Altered frontal-amygdala effective connectivity during effortful emotion regulation in bipolar disorder

Liwen Zhang, Esther M. Opmeer*, Lisette van der Meer, Andre Aleman, Branislava Curcic-Blake, Henricus G. Ruhe

*Corresponding author for this work

Research output: Contribution to journalArticleAcademicpeer-review

13 Citations (Scopus)

Abstract

ObjectivesSufficient prefrontal top-down control of limbic affective areas, especially the amygdala, is essential for successful effortful emotion regulation (ER). Difficulties in effortful ER have been seen in patients with bipolar disorder (BD), which could be suggestive of a disturbed prefrontal-amygdala regulation circuit. The aim of this study was to investigate whether BD patients show abnormal effective connectivity from the prefrontal areas to the amygdala during effortful ER (reappraisal).

MethodsForty participants (23 BD patients and 17 healthy controls [HC]) performed an ER task during functional magnetic resonance imaging. Using dynamic causal modeling, we investigated effective connectivity from the dorsolateral prefrontal cortex (DLPFC) and ventrolateral prefrontal cortex (VLPFC) to the amygdala, as well as connectivity between the DLPFC and VLPFC during reappraisal.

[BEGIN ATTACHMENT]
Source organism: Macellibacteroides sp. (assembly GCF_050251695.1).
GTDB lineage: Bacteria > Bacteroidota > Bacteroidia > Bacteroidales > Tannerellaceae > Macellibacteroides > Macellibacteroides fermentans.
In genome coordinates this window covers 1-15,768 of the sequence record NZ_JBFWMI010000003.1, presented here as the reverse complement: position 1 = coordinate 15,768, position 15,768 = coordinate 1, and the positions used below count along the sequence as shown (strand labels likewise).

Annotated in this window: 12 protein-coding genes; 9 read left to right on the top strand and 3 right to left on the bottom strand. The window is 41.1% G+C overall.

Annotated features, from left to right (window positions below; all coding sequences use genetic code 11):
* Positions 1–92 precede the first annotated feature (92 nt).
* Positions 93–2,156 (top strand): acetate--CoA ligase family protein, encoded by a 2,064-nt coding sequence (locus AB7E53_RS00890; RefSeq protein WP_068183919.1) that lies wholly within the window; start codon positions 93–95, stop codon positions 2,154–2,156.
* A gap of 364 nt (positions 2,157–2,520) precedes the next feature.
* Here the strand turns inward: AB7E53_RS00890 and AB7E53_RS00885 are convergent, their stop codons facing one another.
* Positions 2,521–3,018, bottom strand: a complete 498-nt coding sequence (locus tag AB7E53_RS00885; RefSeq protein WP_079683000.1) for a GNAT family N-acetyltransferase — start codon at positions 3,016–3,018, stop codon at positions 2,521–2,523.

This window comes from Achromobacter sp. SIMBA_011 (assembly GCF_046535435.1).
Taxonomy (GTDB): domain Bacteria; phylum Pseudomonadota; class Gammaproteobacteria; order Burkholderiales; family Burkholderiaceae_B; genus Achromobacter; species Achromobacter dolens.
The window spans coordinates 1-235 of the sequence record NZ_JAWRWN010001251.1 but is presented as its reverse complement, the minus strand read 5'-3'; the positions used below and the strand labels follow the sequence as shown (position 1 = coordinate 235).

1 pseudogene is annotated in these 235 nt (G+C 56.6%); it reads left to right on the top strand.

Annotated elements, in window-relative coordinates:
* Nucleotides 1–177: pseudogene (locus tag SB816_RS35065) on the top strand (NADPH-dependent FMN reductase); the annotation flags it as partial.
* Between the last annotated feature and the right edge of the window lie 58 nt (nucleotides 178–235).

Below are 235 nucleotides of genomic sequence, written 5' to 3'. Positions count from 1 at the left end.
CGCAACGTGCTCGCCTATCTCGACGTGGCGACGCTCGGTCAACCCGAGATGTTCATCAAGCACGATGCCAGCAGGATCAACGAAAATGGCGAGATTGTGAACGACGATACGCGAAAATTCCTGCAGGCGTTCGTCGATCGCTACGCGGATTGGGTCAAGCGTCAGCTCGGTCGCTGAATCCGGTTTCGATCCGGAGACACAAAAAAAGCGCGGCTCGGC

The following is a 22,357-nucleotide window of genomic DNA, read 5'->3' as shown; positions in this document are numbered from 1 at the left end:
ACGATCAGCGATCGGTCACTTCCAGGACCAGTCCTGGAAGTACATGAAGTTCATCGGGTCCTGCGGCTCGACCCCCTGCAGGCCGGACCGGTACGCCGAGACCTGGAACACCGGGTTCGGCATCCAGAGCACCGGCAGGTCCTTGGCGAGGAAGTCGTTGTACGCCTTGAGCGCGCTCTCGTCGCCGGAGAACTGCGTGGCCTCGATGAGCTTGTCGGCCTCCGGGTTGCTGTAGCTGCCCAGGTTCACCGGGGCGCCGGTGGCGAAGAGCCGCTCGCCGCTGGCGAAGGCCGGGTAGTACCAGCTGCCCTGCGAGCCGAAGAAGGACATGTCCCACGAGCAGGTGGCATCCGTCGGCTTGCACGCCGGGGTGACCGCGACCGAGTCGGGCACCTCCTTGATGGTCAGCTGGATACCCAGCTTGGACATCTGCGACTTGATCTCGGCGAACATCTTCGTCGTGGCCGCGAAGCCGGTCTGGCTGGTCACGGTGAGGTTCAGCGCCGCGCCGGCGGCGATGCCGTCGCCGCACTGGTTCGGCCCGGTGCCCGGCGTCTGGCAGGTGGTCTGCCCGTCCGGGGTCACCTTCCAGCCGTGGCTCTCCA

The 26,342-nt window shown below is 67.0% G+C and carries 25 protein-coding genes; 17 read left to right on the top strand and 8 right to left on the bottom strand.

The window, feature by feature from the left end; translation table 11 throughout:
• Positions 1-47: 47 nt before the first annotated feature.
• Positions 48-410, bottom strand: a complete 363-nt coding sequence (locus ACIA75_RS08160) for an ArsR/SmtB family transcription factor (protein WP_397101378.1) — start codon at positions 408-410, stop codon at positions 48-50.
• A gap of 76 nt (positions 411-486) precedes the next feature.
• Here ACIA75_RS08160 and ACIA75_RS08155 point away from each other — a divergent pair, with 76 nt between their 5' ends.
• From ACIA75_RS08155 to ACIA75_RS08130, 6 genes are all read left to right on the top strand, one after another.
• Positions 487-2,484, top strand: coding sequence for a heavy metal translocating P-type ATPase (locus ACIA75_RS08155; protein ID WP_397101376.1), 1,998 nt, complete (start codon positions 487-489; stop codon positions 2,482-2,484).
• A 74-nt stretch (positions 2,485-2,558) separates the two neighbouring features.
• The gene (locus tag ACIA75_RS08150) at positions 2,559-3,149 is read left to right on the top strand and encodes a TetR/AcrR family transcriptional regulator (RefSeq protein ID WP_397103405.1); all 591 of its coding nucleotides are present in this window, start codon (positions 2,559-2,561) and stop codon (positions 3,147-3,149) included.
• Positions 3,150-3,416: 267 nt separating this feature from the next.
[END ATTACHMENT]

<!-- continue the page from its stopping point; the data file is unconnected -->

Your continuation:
ResultsBoth BD patients and HC showed decreased negative affect ratings following reappraisal compared to attending negative pictures (P

ConclusionThe disturbance in BD patients in effective connectivity from the DLPFC to the amygdala while reappraising is indicative of insufficient prefrontal control. This impairment should be studied further in relation to cycling frequency and polarity of switches in BD patients.

Original languageEnglish
Pages (from-to)349-358
Number of pages10
JournalBipolar Disorders
Volume20
Issue number4
DOIs
Publication statusPublished - Jun-2018

Keywords

  • amygdala
  • bipolar disorder
  • dynamic causal modeling
  • effective connectivity
  • emotion regulation
  • prefrontal cortex
  • PREFRONTAL CORTEX
  • COGNITIVE CONTROL
  • NEGATIVE AFFECT
  • I DISORDER
  • BRAIN
  • FMRI
  • SCHIZOPHRENIA
  • CONSEQUENCES
  • NEUROBIOLOGY
  • METAANALYSIS

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